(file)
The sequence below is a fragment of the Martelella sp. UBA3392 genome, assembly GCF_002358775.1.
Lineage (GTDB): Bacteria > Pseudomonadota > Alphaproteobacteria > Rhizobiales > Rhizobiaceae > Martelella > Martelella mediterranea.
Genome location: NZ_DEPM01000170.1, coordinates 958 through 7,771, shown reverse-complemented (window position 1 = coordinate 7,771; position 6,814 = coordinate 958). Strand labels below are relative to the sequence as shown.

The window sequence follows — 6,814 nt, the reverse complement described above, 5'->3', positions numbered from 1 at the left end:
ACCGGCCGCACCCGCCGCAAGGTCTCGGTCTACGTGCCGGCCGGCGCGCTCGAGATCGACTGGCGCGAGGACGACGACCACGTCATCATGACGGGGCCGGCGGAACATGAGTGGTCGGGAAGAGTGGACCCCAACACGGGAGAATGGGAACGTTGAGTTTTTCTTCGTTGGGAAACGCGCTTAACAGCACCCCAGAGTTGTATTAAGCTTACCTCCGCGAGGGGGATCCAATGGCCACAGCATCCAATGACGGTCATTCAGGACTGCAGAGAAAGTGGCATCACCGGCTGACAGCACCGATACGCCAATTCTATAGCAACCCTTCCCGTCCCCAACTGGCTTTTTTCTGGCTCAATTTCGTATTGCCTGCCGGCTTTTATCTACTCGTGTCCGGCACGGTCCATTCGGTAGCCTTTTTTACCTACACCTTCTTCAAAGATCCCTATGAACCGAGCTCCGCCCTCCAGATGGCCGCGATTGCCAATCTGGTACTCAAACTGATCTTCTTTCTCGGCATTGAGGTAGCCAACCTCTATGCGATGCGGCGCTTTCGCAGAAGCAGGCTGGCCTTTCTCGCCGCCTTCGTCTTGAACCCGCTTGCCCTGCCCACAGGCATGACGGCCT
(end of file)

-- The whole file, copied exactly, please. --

The sequence below is a fragment of the Martelella sp. UBA3392 genome, assembly GCF_002358775.1.
Lineage (GTDB): Bacteria > Pseudomonadota > Alphaproteobacteria > Rhizobiales > Rhizobiaceae > Martelella > Martelella mediterranea.
Genome location: NZ_DEPM01000170.1, coordinates 958 through 7,771, shown reverse-complemented (window position 1 = coordinate 7,771; position 6,814 = coordinate 958). Strand labels below are relative to the sequence as shown.

The window sequence follows — 6,814 nt, the reverse complement described above, 5'->3', positions numbered from 1 at the left end:
ACCGGCCGCACCCGCCGCAAGGTCTCGGTCTACGTGCCGGCCGGCGCGCTCGAGATCGACTGGCGCGAGGACGACGACCACGTCATCATGACGGGGCCGGCGGAACATGAGTGGTCGGGAAGAGTGGACCCCAACACGGGAGAATGGGAACGTTGAGTTTTTCTTCGTTGGGAAACGCGCTTAACAGCACCCCAGAGTTGTATTAAGCTTACCTCCGCGAGGGGGATCCAATGGCCACAGCATCCAATGACGGTCATTCAGGACTGCAGAGAAAGTGGCATCACCGGCTGACAGCACCGATACGCCAATTCTATAGCAACCCTTCCCGTCCCCAACTGGCTTTTTTCTGGCTCAATTTCGTATTGCCTGCCGGCTTTTATCTACTCGTGTCCGGCACGGTCCATTCGGTAGCCTTTTTTACCTACACCTTCTTCAAAGATCCCTATGAACCGAGCTCCGCCCTCCAGATGGCCGCGATTGCCAATCTGGTACTCAAACTGATCTTCTTTCTCGGCATTGAGGTAGCCAACCTCTATGCGATGCGGCGCTTTCGCAGAAGCAGGCTGGCCTTTCTCGCCGCCTTCGTCTTGAACCCGCTTGCCCTGCCCACAGGCATGACGGCCT